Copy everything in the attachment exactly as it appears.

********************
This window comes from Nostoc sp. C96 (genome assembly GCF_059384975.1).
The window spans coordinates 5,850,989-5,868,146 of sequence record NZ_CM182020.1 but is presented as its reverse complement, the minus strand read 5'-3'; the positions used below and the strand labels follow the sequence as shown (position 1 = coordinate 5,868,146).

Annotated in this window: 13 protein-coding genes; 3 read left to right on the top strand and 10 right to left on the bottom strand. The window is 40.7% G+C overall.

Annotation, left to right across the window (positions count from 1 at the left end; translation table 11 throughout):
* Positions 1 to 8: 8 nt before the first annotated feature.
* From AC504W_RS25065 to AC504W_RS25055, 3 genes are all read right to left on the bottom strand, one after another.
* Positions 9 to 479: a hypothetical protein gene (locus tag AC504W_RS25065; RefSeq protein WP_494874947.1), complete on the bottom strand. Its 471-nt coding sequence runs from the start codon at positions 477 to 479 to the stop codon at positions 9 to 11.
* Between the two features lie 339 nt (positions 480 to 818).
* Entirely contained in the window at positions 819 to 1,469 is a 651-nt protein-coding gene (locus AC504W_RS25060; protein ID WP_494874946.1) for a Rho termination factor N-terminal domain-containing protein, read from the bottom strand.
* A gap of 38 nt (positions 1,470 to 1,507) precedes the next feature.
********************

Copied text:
This window comes from Nostoc sp. C96 (genome assembly GCF_059384975.1).
The window spans coordinates 5,850,989-5,868,146 of sequence record NZ_CM182020.1 but is presented as its reverse complement, the minus strand read 5'-3'; the positions used below and the strand labels follow the sequence as shown (position 1 = coordinate 5,868,146).

Annotated in this window: 13 protein-coding genes; 3 read left to right on the top strand and 10 right to left on the bottom strand. The window is 40.7% G+C overall.

Annotation, left to right across the window (positions count from 1 at the left end; translation table 11 throughout):
* Positions 1 to 8: 8 nt before the first annotated feature.
* From AC504W_RS25065 to AC504W_RS25055, 3 genes are all read right to left on the bottom strand, one after another.
* Positions 9 to 479: a hypothetical protein gene (locus tag AC504W_RS25065; RefSeq protein WP_494874947.1), complete on the bottom strand. Its 471-nt coding sequence runs from the start codon at positions 477 to 479 to the stop codon at positions 9 to 11.
* Between the two features lie 339 nt (positions 480 to 818).
* Entirely contained in the window at positions 819 to 1,469 is a 651-nt protein-coding gene (locus AC504W_RS25060; protein ID WP_494874946.1) for a Rho termination factor N-terminal domain-containing protein, read from the bottom strand.
* A gap of 38 nt (positions 1,470 to 1,507) precedes the next feature.